In nearly all fostering placements, foster children will have contact with their birth parents. By having regular contact, this provides children and young people with an ongoing sense of identity, as well as feelings of stability and security. However, as a foster parent, this can often pose challenges.
Our guide helps foster parents to support the relationships between foster children and their birth family, as well as tips on how to protect yourself, too.
One of the most important ways to support a foster child’s contact with their birth family is by speaking positively about them. There may have been circumstances that have led to your foster child being placed in the care system which you don’t agree with – however, as a foster parent, it’s your job to protect the child in your care from these events and focus on the positives.
This will help to strengthen the bond between the child or young person and their family, and it could help to work towards reunification, if this is the goal.
Make a conscious effort to learn about your foster child’s family. What are their interests? What is the family tree – who is a cousin, who is an uncle, etc? What type of music do they like? By knowing some of these things, not only will this allow you more opportunities for conversation topics at scheduled meetings, but you can relate to your foster child more, too.
For example, if their birth parents enjoy musicals, it’s likely your foster child has been exposed to musicals, or songs from musicals before, so playing musical soundtracks could be a good way to connect with them and bond.
It’s common for foster children to exhibit behaviour changes after visits with their birth parents. Not only can these visits leave them with feelings of disappointment, sadness or loss, but they can also provoke feelings of anger and confusion as to why they are separated.
It’s important that these behaviour changes are reported to social workers and are managed carefully. The child's feelings following birth family visits should always be validated whilst supporting ways to appropriately express these feelings.
Opening up the lines of communication before visits is important, so the foster child can address their wishes and feelings beforehand. A good piece of advice is to not assume you know what your foster child is feeling – and be aware that their emotions may change over time.
However, preparing for visits will differ for each child – for example, they may find value in knowing the date of the meeting in advance so they can prepare, but they could also become anxious about this if they know too far in advance.
In many fostering placements, the end goal is reunification. This refers to when the foster child is placed back into the care of the birth parents, family or guardians, and is typically more common in emergency placements or short-term placements. For both the foster child and the foster parent, reunification can present mixed emotions. Your foster child may have reservations about being reunited with their birth parents, and you may find it difficult to say goodbye.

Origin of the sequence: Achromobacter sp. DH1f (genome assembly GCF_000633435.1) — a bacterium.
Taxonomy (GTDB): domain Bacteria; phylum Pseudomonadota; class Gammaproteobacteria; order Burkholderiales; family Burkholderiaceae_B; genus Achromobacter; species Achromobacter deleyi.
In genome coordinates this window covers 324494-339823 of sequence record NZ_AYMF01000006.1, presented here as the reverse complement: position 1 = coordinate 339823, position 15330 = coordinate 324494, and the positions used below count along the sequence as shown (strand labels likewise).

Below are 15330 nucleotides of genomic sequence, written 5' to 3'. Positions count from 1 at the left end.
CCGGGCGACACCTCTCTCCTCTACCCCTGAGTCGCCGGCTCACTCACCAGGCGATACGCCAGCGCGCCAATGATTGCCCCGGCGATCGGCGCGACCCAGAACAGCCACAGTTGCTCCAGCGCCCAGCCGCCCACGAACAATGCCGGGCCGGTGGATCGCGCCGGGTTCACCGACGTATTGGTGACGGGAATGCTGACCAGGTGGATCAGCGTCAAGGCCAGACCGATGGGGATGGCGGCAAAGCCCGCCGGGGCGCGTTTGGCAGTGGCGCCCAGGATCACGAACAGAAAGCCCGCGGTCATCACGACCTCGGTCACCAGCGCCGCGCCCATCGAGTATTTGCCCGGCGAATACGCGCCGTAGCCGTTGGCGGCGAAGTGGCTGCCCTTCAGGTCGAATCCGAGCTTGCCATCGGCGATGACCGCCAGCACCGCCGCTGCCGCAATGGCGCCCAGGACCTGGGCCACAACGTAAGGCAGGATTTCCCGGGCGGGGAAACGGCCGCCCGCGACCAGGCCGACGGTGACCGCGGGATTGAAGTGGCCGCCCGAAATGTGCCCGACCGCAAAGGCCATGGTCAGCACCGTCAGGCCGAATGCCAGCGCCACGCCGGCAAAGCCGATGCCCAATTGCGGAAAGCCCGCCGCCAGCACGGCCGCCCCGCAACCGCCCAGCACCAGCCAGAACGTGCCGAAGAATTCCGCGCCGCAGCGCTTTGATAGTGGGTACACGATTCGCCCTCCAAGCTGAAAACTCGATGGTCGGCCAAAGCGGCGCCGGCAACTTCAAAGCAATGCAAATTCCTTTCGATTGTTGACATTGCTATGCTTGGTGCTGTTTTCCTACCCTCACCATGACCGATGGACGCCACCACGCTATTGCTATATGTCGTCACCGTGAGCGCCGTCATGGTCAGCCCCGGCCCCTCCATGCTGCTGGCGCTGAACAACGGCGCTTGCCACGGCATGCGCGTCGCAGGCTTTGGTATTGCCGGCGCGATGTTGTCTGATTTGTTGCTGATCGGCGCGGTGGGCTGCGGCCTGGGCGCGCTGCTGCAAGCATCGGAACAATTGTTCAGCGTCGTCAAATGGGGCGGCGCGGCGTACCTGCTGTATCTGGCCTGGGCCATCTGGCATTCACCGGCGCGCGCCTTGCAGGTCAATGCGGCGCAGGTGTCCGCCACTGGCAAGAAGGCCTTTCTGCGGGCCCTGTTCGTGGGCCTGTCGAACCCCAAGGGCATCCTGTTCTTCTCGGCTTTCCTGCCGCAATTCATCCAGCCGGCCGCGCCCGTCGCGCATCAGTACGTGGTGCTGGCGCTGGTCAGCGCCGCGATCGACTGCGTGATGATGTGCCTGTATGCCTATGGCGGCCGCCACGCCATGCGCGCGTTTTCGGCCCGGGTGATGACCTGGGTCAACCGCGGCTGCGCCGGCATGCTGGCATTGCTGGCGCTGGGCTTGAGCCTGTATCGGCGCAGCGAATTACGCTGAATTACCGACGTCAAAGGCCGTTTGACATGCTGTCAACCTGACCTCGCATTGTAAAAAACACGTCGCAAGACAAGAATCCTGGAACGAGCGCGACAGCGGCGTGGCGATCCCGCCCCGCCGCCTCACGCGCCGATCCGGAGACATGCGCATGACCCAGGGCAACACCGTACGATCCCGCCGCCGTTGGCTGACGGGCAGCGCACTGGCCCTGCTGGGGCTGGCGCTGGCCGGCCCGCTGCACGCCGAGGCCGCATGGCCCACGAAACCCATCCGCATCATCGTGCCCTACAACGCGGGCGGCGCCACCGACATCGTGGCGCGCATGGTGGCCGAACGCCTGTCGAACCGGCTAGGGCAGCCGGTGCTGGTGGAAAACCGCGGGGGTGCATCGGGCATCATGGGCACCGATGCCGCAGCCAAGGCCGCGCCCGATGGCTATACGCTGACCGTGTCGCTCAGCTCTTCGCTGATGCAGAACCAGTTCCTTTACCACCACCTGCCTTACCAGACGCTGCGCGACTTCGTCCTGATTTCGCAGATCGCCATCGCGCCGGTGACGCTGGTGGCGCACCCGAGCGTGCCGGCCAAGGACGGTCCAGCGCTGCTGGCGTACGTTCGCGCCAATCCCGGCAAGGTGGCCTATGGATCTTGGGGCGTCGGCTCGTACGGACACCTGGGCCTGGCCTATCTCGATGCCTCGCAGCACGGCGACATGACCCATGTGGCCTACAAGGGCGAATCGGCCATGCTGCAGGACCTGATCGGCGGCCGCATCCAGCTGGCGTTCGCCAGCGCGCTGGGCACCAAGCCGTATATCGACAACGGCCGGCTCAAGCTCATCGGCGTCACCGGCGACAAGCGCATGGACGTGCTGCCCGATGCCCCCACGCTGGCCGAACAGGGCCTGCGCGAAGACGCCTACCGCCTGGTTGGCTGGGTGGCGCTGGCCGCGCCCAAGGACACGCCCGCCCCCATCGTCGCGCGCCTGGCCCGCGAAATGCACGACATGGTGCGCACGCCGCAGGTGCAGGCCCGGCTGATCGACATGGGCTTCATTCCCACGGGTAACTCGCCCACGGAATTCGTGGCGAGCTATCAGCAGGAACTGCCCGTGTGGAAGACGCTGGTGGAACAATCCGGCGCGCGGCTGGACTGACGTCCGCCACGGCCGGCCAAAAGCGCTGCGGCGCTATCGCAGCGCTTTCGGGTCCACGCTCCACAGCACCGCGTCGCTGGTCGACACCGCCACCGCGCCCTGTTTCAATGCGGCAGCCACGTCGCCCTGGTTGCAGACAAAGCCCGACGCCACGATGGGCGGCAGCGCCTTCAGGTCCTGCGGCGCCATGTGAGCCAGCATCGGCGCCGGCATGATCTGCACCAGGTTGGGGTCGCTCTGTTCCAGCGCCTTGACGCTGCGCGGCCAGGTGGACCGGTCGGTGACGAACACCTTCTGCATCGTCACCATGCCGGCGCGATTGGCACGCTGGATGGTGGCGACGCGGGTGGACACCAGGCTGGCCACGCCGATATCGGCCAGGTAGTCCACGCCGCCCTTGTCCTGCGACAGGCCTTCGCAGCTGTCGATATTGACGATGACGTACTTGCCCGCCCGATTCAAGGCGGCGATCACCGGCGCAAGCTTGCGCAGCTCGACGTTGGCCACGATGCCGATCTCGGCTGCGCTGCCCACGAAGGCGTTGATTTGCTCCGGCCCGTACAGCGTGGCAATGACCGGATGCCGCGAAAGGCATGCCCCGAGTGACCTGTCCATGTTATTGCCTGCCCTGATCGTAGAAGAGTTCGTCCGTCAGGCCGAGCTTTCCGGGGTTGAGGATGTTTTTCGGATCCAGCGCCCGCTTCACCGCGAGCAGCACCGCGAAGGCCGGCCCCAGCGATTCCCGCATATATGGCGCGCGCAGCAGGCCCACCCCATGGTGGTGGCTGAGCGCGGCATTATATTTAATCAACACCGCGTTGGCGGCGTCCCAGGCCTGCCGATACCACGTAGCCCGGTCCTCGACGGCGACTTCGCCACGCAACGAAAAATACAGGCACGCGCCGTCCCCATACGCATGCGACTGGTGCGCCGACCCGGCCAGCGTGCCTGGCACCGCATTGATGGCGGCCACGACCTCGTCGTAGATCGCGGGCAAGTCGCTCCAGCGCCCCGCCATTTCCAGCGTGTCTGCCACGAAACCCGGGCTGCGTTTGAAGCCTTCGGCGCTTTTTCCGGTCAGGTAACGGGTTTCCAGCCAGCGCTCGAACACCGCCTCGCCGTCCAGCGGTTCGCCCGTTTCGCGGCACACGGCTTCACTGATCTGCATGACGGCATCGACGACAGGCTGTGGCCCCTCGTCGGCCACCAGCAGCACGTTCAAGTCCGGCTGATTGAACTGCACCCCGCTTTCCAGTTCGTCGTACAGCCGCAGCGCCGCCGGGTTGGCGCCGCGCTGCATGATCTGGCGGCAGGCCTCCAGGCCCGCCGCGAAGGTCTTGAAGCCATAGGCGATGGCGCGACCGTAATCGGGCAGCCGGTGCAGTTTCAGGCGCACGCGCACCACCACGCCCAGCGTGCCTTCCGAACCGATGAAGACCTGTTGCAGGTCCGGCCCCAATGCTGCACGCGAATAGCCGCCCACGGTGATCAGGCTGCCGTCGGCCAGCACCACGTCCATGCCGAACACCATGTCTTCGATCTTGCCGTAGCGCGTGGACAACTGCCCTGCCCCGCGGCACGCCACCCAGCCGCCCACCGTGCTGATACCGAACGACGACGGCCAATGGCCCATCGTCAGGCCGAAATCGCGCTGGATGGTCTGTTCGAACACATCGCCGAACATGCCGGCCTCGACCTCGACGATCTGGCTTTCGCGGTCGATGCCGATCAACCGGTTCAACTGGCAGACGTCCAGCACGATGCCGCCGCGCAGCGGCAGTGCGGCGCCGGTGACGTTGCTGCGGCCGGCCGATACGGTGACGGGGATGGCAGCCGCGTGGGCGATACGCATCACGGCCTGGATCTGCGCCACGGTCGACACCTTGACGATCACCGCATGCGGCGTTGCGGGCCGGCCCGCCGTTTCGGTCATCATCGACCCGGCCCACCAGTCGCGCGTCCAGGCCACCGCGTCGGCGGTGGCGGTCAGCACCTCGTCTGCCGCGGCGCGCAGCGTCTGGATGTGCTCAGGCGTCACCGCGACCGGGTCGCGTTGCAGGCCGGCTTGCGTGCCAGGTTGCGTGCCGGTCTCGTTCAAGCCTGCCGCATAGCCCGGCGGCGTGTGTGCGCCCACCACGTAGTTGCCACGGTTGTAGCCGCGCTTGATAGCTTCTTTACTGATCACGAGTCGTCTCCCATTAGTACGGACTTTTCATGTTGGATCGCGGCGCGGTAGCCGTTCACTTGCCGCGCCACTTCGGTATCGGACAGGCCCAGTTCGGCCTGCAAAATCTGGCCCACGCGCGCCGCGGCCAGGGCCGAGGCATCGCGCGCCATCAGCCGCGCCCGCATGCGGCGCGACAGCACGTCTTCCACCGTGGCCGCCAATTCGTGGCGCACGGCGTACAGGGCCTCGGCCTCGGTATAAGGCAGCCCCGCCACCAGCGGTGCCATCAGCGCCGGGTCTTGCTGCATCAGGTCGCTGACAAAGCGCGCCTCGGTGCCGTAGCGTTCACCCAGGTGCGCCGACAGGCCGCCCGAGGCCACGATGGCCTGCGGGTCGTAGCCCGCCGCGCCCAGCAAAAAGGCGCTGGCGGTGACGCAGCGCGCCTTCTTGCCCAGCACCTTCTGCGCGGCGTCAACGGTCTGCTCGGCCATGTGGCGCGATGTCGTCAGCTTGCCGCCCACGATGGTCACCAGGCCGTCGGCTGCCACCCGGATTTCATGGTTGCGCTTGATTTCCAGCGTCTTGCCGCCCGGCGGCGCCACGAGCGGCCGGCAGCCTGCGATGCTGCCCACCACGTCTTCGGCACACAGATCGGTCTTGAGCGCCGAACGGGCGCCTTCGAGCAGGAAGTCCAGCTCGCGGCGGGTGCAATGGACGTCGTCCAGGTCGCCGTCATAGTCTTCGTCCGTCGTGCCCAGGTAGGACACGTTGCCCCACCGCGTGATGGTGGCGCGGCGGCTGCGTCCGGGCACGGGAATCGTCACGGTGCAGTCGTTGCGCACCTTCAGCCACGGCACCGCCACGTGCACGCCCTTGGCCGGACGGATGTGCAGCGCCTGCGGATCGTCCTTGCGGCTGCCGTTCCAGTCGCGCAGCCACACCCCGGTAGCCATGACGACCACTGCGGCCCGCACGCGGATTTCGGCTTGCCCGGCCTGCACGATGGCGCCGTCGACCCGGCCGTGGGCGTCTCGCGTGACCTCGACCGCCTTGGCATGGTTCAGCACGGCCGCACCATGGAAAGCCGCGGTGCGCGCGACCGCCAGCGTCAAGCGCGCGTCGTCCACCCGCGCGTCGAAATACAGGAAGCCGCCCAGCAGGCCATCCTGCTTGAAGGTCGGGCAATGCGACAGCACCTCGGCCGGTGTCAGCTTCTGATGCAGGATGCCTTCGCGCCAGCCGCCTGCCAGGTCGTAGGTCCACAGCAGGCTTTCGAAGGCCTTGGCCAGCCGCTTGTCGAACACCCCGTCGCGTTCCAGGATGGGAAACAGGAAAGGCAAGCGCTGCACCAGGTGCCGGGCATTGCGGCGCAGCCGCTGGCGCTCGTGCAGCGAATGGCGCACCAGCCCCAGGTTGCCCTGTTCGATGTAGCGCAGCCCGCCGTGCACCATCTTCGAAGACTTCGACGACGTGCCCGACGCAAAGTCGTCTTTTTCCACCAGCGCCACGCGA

Our guide on tips to support reunification in foster care provides detailed advice for how to cope with reunification.
Although there is a large number of birth parents who would feel gratitude and respect towards foster parents for looking after their children, there could also be birth families who experience difficulties which may manifest in resentment and jealousy.
As a foster parent, you’re trained to understand how to manage these interactions, and ensure that these are not reflected onto the foster child. They need to view both their foster family and their birth family on the same team with no division, and by seeing any hostility could result in them feeling compelled to choose a side.
As part of the 1989 Children Act, this requires local authorities and, in turn, independent foster agencies, to support and promote contact with birth families, unless it is not in the best interest of the child. Birth parents benefit from the reassurance that their child is being taken care of, so maintaining contact throughout the foster placement allows them to continue and develop their relationship.
However, the amount of interaction birth families will have with their child in foster care will vary case by case. For younger children, the level of contact may be higher to maintain the attachment relationship, whereas a teenager may require less contact. This will be decided based on recommendations from the local authority and social workers. The reasons the child is taken into care initially will need to be considered closely to determine the level of contact.
For more information about how to support foster care contact with birth families, our team of experts is always on hand to help. Get in touch with us today.
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